Teaching and Copying Across the Net

Enthusiasm is lagging. It must be the heat. It got into the 80s today, with an afternoon thunderstorm. Tomorrow and Sunday are supposed to be in the 90s. And there’s no sign that the humidity is going to let up. The dewpoint is at 68, and it’s almost midnight. So as the physical world sends me into lethargy, the mind begins to flag as well.

It’s not all useless. I want to point out this new post about shared online and education and peer production by Jon Udell. Udell is one of the best commentators on technology writing today. He has a very good sense for both the technology and the social impacts. His post is about a video he created to show people how to maintain a Scotts Classic reel lawn mower.

But in an era of commons-based peer production there will be increasing numbers of folks who will package their knowledge and experience in video form, and publish it freely, just because they can. Everyone’s an expert on something. If it’s quick and easy to document some aspect of that expertise, and if doing so makes you a global authority on that topic, people will choose to do it.

If I’m right about where this is headed, the video-sharing sites will soon offer more than cute animal tricks, stupid people tricks, and experimental artwork. They’ll start to be windows that open on many areas of knowledge and experience, the sharing of which will accelerate the production of new knowledge and the deepening of experience.

Via Daring Fireball, I recently came across Instructables, a web site that collects step-by-step instructions for making a mad scientist light, LED throwies, and solving Sudoku. It’s all very similar in spirit to Make magazine.

Paul Graham posted a shorter than usual essay this month about copying what you like from others. In that spirit I’ll conclude with a long quote from Mr. Graham.

How do you avoid copying the wrong things? Copy only what you genuinely like. That would have saved me in all three cases. I didn’t enjoy the short stories we had to read in English classes; I didn’t learn anything from philosophy papers; I didn’t use expert systems myself. I believed these things were good because they were admired.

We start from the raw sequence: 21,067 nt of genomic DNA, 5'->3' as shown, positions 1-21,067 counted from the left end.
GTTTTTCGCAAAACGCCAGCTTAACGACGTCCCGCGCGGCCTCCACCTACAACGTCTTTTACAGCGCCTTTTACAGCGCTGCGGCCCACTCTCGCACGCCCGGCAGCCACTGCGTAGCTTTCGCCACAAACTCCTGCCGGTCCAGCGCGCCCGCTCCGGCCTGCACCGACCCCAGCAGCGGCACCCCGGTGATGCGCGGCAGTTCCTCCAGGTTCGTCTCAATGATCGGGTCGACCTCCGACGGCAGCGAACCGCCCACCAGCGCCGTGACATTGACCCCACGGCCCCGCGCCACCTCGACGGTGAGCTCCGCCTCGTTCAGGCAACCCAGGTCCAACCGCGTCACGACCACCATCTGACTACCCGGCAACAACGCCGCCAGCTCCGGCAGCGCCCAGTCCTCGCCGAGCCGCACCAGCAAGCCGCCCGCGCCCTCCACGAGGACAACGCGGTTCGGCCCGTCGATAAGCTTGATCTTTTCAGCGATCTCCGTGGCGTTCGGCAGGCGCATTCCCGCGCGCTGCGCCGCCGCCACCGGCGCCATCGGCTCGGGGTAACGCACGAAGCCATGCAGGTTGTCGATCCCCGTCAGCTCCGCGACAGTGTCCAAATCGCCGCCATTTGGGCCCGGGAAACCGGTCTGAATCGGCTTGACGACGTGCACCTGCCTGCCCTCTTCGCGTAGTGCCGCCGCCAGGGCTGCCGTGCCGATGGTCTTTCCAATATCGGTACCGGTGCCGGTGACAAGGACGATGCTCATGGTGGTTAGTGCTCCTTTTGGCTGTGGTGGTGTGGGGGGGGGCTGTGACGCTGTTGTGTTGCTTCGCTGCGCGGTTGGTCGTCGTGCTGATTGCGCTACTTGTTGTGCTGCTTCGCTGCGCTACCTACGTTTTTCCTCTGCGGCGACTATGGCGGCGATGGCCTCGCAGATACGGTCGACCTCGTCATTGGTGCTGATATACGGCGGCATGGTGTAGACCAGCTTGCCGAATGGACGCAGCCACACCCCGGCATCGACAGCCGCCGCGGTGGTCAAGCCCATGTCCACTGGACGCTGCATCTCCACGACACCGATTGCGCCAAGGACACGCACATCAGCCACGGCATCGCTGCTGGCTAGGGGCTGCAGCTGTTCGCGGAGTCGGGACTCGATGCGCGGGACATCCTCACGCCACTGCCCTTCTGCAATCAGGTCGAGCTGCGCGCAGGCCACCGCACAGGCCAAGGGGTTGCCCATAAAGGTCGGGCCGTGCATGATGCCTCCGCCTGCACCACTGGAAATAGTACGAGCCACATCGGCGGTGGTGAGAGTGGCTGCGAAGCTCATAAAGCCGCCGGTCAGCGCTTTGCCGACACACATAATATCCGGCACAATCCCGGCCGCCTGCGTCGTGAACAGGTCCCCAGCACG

It can be hard to separate the things you like from the things you’re impressed with. One trick is to ignore presentation. Whenever I see a painting impressively hung in a museum, I ask myself: how much would I pay for this if I found it at a garage sale, dirty and frameless, and with no idea who painted it? If you walk around a museum trying this experiment, you’ll find you get some truly startling results. Don’t ignore this data point just because it’s an outlier.

Another way to figure out what you like is to look at what you enjoy as guilty pleasures. Many things people like, especially if they’re young and ambitious, they like largely for the feeling of virtue in liking them. 99% of people reading Ulysses are thinking “I’m reading Ulysses” as they do it. A guilty pleasure is at least a pure one. What do you read when you don’t feel up to being virtuous? What kind of book do you read and feel sad that there’s only half of it left, instead of being impressed that you’re half way through? That’s what you really like.

Even when you find genuinely good things to copy, there’s another pitfall to be avoided. Be careful to copy what makes them good, rather than their flaws. It’s easy to be drawn into imitating flaws, because they’re easier to see, and of course easier to copy too. For example, most painters in the eighteenth and nineteenth centuries used brownish colors. They were imitating the great painters of the Renaissance, whose paintings by that time were brown with dirt. Those paintings have since been cleaned, revealing brilliant colors; their imitators are of course still brown.

There’s a connection between all of this and Benkler’s peer production and the future of education. But you’ll have to discover that link for yourself.